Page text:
Vincent Van Gogh’s “Blueberry Night;” imagine
Vermeer’s “Girl with a Blueberry Earring” and
Gainsborough’s “Blueberry Boy.” Imagine
blueberries, one at a time, between stained fingers—
sugary, tart—large or small (not all created equal).
Full in the sun, even their shadows are warm:
silvery patina, bluer than blue sky, bluer than blue. 
First the pop and then pulp between your teeth.
Listen to the birds (sparrows, chickadees)—blue
fruit sweet in their beaks. Oh, briarless bush! Bluest
fruit. No core, no seeds. Nothing ever to pit or peel.
Definitely not the forbidden fruit, no Eve down on
her knees—never the cost of paradise. Blueberry
muffins, pancakes, wine! Highbush and low—blue
on the crest of Blueberry Hill—and years ago, my
mother mixing the dough for blueberry pies, the
rolling pin round in her hands (our dog asleep
on the kitchen stair), my father at the table, and
me on his lap, close in the curve of his arm.

(From Feast: Poetry & Recipes for a Full Seating at Dinner, Black Lawrence Press, Copyright © 2015 by Black Lawrence Press, reprinted by permission from the publisher.)

Saturday, September 12, 2015

Prompt # 230 – Picture This by Guest Prompter Gail Fishman Gerwin

When we visited Florida’s Sanibel Island a few years ago, the chilled morning air didn’t stop early risers from waiting for the first glimpse of sun. Lucky me: I caught a pelican mid-air against the orange sky, yet the memory the photo took me back to my youth, to a special person, to an affirmation of his life, to an inspiration for the way to live mine. As I stood in the cool sand, awed by the sight, the narrative was nowhere in my mind, yet weeks later the poem came to me along with a flood of emotion.

Pelicans at Sunrise

Just before sunrise at Sanibel,
pelicans gather, soar high above
the Gulf, then dive and soar again.

My high school friend swam in waters
like these as a young man. Awed by an
avian fisherman that could gulp whole
fish into a waiting gullet, he squinted
toward the sun, unaware that this circling
hunter would swoop down, pluck out
his eye.

He married much later than the rest of us,
chatted at class reunions about his progeny
as the youngest: ours were wed and parents,
his just starting their college days.

We never could tell which eye was taken,
they seemed alike, it would have been rude
to stare, but the incident was the icon
that defined him throughout his life.

You remember, we’d say when he was
out of range, a pelican took out his eye.
When I read about his passing a few years
ago, I recalled a sweet man, bespectacled,
who didn’t seem his age, whose generous
smiles belied his trials, who gave his eye
to a pelican and never looked back.

                                        —First Published in Exit 13

Take some time to look through your memories. Is there a photo that sparks a special event or a meaningful time or season in your life? Is there a box of sepia-tinted family photos with people you don’t recognize? Did you stop the car to photograph wild turkeys along a Greek roadside? Or drive (on the wrong side of the road) to Stonehenge? Wait! Look at these: you with a favorite childhood toy, you with arms around your best friend, you as a four-year-old with your first dog (what was his name?), you at your wedding, you at your youngest child’s wedding. Take some time to relish the feelings your chosen photo brings. Can you smell salt air in the background? Can you taste that birthday cake? Does the photo spark a memory outside the image?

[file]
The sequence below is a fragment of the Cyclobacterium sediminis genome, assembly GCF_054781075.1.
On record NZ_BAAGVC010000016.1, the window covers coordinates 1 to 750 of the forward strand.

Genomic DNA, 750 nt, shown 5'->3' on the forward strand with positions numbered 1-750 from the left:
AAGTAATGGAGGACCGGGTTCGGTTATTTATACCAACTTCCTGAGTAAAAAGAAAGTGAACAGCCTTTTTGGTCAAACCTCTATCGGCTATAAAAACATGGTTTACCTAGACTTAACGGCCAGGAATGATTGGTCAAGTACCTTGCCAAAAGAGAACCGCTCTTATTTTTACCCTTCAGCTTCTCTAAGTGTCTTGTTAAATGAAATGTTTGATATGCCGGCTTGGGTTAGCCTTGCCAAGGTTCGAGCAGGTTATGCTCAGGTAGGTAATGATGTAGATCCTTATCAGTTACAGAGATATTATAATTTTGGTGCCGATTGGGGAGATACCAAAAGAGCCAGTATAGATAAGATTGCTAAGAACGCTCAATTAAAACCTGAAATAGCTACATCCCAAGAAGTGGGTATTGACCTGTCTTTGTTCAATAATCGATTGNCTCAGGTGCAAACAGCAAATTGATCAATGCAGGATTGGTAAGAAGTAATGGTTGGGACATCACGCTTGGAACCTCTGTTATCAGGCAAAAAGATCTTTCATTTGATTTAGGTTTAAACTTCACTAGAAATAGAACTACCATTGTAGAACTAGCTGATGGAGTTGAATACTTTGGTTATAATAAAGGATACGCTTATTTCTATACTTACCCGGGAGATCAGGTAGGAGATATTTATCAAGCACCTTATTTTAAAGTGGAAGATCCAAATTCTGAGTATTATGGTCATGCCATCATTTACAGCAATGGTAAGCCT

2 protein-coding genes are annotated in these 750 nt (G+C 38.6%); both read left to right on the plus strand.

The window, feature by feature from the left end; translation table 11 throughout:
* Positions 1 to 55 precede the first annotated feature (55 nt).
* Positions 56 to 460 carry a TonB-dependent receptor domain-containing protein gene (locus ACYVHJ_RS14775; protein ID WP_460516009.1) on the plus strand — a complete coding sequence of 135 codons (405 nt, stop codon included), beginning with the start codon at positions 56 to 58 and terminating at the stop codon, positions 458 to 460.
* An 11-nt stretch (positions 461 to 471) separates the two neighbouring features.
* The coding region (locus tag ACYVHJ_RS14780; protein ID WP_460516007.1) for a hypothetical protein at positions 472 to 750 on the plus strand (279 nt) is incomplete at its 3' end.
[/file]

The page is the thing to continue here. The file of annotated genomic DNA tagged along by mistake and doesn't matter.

Use the photo you choose to create your piece—as a narrative with stanzas, a prose poem, something formal . . . Tell the truth or make up a new truth. Inspire yourself as you bring your image to life. Use whatever implements you keep in your poetry toolbox and publish your poem with “the music in it” on this blog’s comment section—or continue to revise it. Click here for editing tips. Perhaps you will submit your poem to a journal.           

Here’s a link to another poem inspired by a 2010 photo of my granddaughter trying on my wedding dress. Note the allusions to an era of protests, to life’s challenges, to times lost, to times gained. Go to, click on Excerpts from Dear Kinfolk, and scroll down to “Wedding Dress, 1968.” Or check out the kid with the braids and her Dy-Dee doll by clicking here.

Time to dig out those photos now. Happy writing!


1. Write from a distance. Tap your memory to see if the photo evokes an emotion long gone. Tell your story.

2. Write from the photo subject’s point of view.

3. Write in the third person from the point of view of someone (not you or you as someone else) who finds the photo.

4. Pose questions to the photo’s subject(s).

5. Address the subject(s) by name(s).

6. Exaggerate. It’s your poem. If you don’t know who the subjects are, make up a story.

7. Is someone missing from the photo? Let that be your prompt.

8. Incorporate elements from another photo into the poem.

9. Allude to the photo’s era through images. The adage applies: show, don’t tell.

10. Use poetic devices, rhythm, repetition, stanza structure, etc. while simply describing the photo.

11. See how your poem looks on the page. Tighten it. Read it aloud.

12. Have fun!


Many thanks, Gail!

Saturday, September 5, 2015

About Open Mics

Here in the U.S., this is Labor Day weekend, many schools opened on the 3rd (before Labor Day this year) and, despite the heat and humidity where I live, there's just a hint of autumn in the air. The summer blog "reruns" have run their course. In this corner of Poetryland, readings begin to pick up again after the semi-lull of summer, and I thought a post about poetry readings might be interesting.